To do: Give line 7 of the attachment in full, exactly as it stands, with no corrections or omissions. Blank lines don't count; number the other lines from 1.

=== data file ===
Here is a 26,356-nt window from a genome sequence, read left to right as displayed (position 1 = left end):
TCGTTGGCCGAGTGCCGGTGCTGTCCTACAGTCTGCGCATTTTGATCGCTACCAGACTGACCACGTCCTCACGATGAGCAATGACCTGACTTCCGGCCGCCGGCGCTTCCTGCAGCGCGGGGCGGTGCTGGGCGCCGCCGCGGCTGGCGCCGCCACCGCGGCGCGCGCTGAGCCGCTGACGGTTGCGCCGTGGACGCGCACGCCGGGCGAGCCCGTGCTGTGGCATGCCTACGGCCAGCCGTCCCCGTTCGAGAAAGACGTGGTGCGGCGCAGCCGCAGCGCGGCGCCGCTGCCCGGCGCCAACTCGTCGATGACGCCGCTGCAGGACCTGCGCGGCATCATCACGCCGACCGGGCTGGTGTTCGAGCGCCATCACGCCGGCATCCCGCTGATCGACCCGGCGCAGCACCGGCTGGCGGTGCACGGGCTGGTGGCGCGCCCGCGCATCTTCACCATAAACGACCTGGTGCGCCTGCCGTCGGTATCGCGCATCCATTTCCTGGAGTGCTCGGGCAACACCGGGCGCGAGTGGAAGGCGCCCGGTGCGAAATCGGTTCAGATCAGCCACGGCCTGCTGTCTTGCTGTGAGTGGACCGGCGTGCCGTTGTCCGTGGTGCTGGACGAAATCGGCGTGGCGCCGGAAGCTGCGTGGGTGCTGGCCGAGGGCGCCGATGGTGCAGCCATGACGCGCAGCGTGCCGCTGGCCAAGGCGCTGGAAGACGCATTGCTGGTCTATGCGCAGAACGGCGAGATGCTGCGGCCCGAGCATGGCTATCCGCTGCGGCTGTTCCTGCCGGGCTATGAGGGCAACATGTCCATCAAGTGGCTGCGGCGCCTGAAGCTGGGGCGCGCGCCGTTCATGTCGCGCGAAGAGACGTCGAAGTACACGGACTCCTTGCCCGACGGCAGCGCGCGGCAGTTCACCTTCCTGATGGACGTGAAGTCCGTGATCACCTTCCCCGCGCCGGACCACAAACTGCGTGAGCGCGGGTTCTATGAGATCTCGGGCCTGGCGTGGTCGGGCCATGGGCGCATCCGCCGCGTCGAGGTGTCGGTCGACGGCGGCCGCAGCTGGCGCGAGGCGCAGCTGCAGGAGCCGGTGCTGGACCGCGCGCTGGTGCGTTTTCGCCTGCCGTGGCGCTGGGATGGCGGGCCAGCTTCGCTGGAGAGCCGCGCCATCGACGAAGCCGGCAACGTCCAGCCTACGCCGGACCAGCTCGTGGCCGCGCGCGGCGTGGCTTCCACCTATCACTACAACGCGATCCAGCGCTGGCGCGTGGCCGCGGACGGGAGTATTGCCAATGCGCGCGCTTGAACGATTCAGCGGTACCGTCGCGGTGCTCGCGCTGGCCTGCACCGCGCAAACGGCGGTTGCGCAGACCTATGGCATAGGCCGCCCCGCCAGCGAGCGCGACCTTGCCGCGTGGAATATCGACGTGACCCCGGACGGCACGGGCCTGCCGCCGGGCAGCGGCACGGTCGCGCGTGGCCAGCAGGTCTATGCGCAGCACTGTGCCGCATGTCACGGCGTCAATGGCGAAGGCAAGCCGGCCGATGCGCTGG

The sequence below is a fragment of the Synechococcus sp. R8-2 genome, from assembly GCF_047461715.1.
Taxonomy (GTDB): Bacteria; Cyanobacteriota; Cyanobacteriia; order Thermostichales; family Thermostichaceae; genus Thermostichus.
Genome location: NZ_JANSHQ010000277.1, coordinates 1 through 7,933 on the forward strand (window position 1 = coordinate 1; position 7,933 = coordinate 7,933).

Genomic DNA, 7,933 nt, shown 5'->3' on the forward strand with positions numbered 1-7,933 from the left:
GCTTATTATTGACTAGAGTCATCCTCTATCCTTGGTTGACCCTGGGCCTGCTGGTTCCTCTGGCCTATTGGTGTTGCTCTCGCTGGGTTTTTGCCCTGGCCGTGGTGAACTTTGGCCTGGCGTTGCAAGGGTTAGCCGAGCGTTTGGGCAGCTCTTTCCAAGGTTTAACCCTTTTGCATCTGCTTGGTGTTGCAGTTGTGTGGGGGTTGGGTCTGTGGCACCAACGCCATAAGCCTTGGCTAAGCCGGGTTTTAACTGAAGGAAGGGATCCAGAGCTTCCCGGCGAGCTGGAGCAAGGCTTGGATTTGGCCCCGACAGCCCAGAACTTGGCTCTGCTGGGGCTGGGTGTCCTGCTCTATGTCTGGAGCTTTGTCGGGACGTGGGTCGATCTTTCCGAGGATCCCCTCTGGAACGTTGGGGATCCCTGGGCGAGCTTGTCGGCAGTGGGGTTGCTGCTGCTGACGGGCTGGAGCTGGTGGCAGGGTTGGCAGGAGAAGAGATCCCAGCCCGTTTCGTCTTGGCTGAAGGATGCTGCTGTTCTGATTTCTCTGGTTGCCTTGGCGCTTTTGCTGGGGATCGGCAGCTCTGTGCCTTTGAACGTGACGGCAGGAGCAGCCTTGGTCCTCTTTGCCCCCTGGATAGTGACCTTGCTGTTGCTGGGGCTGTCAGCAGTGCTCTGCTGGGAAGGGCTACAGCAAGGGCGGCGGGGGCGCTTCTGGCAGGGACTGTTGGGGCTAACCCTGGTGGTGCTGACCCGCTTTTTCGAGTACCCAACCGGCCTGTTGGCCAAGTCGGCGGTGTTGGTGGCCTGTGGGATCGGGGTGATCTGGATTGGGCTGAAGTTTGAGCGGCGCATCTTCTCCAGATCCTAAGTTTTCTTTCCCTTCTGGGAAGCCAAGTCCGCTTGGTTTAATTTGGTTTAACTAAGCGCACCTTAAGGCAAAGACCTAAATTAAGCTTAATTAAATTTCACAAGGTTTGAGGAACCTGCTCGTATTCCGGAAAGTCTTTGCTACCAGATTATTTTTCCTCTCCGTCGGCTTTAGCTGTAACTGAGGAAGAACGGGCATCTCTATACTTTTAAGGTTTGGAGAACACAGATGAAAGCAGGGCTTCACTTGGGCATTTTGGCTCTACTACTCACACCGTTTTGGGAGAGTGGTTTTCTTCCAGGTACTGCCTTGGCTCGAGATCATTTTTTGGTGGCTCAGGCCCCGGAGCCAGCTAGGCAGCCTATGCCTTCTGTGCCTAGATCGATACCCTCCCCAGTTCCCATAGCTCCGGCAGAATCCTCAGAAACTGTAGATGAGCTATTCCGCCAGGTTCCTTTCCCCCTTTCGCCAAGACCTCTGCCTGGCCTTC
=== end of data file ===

GCTTATTATTGACTAGAGTCATCCTCTATCCTTGGTTGACCCTGGGCCTGCTGGTTCCTCTGGCCTATTGGTGTTGCTCTCGCTGGGTTTTTGCCCTGGCCGTGGTGAACTTTGGCCTGGCGTTGCAAGGGTTAGCCGAGCGTTTGGGCAGCTCTTTCCAAGGTTTAACCCTTTTGCATCTGCTTGGTGTTGCAGTTGTGTGGGGGTTGGGTCTGTGGCACCAACGCCATAAGCCTTGGCTAAGCCGGGTTTTAACTGAAGGAAGGGATCCAGAGCTTCCCGGCGAGCTGGAGCAAGGCTTGGATTTGGCCCCGACAGCCCAGAACTTGGCTCTGCTGGGGCTGGGTGTCCTGCTCTATGTCTGGAGCTTTGTCGGGACGTGGGTCGATCTTTCCGAGGATCCCCTCTGGAACGTTGGGGATCCCTGGGCGAGCTTGTCGGCAGTGGGGTTGCTGCTGCTGACGGGCTGGAGCTGGTGGCAGGGTTGGCAGGAGAAGAGATCCCAGCCCGTTTCGTCTTGGCTGAAGGATGCTGCTGTTCTGATTTCTCTGGTTGCCTTGGCGCTTTTGCTGGGGATCGGCAGCTCTGTGCCTTTGAACGTGACGGCAGGAGCAGCCTTGGTCCTCTTTGCCCCCTGGATAGTGACCTTGCTGTTGCTGGGGCTGTCAGCAGTGCTCTGCTGGGAAGGGCTACAGCAAGGGCGGCGGGGGCGCTTCTGGCAGGGACTGTTGGGGCTAACCCTGGTGGTGCTGACCCGCTTTTTCGAGTACCCAACCGGCCTGTTGGCCAAGTCGGCGGTGTTGGTGGCCTGTGGGATCGGGGTGATCTGGATTGGGCTGAAGTTTGAGCGGCGCATCTTCTCCAGATCCTAAGTTTTCTTTCCCTTCTGGGAAGCCAAGTCCGCTTGGTTTAATTTGGTTTAACTAAGCGCACCTTAAGGCAAAGACCTAAATTAAGCTTAATTAAATTTCACAAGGTTTGAGGAACCTGCTCGTATTCCGGAAAGTCTTTGCTACCAGATTATTTTTCCTCTCCGTCGGCTTTAGCTGTAACTGAGGAAGAACGGGCATCTCTATACTTTTAAGGTTTGGAGAACACAGATGAAAGCAGGGCTTCACTTGGGCATTTTGGCTCTACTACTCACACCGTTTTGGGAGAGTGGTTTTCTTCCAGGTACTGCCTTGGCTCGAGATCATTTTTTGGTGGCTCAGGCCCCGGAGCCAGCTAGGCAGCCTATGCCTTCTGTGCCTAGATCGATACCCTCCCCAGTTCCCATAGCTCCGGCAGAATCCTCAGAAACTGTAGATGAGCTATTCCGCCAGGTTCCTTTCCCCCTTTCGCCAAGACCTCTGCCTGGCCTTC